Asset or Operation at Risk
|(2) Hazard||(3) Scenario
(Location, Timing, Magnitude)
|(4) Opportunities for Prevention
|(5) Probability (L, M, H)||Impacts with Existing Mitigation (L, M, H)||(11) Overall
|(6) People||(7) Property||(8) Operations||(9) Environment||(10) Entity|
Risk Assessment Table
Column 1: Compile a list of assets (people, facilities, machinery, equipment, raw materials, finished goods, information technology, etc.)
in the left column.
Column 2: For each asset, list hazards (review the “Risk Assessment” page from Ready Business) that could cause an impact. Since multiple hazards could impact each asset, you will probably need more than one row for each asset. You can group assets together as necessary to reduce the total number of rows, but use a separate row to assess those assets that are highly valued or critical.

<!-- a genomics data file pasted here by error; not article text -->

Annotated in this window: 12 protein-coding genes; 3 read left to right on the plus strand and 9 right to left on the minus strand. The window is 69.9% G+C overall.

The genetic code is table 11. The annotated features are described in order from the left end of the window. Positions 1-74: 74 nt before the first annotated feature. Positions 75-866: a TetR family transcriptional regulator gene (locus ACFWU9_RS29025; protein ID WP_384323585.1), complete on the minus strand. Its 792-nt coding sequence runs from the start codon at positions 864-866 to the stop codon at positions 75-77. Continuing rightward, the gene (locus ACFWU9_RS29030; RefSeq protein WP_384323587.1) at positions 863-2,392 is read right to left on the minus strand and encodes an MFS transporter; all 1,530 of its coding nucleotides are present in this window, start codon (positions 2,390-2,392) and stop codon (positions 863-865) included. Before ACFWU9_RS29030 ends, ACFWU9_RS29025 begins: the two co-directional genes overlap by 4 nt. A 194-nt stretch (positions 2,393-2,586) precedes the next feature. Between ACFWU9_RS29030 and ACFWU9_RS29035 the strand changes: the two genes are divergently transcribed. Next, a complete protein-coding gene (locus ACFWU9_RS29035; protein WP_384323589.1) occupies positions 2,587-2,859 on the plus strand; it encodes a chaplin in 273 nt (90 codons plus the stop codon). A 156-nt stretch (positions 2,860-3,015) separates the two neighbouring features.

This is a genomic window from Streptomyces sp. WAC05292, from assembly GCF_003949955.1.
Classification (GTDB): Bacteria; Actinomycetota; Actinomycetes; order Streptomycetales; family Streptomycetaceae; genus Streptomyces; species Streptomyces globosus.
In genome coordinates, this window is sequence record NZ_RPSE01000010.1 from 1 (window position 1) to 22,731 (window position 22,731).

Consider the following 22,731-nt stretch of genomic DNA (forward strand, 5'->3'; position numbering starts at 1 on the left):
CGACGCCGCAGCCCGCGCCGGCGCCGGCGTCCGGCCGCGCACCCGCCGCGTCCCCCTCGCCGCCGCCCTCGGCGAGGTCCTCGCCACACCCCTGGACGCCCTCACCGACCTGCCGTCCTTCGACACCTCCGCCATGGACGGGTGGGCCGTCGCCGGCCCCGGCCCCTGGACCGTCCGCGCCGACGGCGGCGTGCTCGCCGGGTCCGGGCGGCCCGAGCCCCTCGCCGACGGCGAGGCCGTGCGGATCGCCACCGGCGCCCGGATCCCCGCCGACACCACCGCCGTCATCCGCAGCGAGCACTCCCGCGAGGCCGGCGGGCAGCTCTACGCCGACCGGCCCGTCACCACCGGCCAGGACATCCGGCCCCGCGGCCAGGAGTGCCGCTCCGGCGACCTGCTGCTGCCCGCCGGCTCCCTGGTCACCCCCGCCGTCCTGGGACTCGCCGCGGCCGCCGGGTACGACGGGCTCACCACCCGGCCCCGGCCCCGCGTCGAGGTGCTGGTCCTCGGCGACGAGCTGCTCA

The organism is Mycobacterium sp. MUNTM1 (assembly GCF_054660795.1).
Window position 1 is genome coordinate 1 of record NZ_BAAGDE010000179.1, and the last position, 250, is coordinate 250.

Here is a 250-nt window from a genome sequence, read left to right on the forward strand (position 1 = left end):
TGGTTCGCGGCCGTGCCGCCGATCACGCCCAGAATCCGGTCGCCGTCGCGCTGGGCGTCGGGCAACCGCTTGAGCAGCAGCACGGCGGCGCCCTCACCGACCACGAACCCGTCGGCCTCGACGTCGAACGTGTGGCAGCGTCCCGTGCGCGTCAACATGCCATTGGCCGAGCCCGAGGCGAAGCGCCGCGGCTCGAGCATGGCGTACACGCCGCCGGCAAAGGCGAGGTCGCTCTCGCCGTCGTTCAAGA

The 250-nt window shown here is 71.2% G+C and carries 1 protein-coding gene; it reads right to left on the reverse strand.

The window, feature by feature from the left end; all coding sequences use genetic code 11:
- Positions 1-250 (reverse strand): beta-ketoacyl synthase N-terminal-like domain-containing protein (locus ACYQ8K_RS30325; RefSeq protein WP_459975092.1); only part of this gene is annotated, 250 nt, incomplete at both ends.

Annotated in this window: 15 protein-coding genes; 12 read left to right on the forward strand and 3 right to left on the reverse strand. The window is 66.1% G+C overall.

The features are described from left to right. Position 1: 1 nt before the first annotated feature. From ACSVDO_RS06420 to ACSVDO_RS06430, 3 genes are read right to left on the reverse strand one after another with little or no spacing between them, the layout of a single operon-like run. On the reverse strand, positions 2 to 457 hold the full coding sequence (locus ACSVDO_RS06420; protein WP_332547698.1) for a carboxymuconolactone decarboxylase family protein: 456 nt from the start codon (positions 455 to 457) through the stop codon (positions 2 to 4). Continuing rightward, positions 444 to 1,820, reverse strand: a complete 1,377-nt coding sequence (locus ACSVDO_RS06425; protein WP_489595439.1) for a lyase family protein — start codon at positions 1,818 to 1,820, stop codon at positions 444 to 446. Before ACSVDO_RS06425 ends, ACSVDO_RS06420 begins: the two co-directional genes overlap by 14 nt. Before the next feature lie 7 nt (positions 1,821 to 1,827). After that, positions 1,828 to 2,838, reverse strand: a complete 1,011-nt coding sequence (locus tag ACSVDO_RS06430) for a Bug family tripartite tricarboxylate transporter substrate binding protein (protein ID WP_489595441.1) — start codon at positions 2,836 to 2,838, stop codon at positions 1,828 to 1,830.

Column 3: For each hazard consider both high probability/low impact scenarios and low probability/high impact scenarios.
Column 4: As you assess potential impacts, identify any vulnerabilities or weaknesses in the asset that would make it susceptible to loss. These vulnerabilities are opportunities for hazard prevention or risk mitigation. Record opportunities for prevention and mitigation in column 4.
Column 5: Estimate the probability that the scenarios will occur on a scale of “L” for low, “M” for medium and “H” for high.
Columns 6-10: Analyze the potential impact of the hazard scenario in columns 6 – 10. Rate impacts “L” for low, “M” for medium and “H”
Column 8: Information from the business impact analysis should be used to rate the impact on “Operations.”
Column 10: The “entity” column is used to estimate potential financial, regulatory, contractual, and brand/image/reputation impacts.
Column 11: The “Overall Hazard Rating” is a two-letter combination of the rating for “probability of occurrence” (column 5) and the highest rating in columns 6 – 10 (impacts on people, property, operations, environment, and entity).
Carefully review scenarios with potential impacts rated as “moderate” or “high.” Consider whether action can be taken to prevent the scenario or to reduce the potential impacts.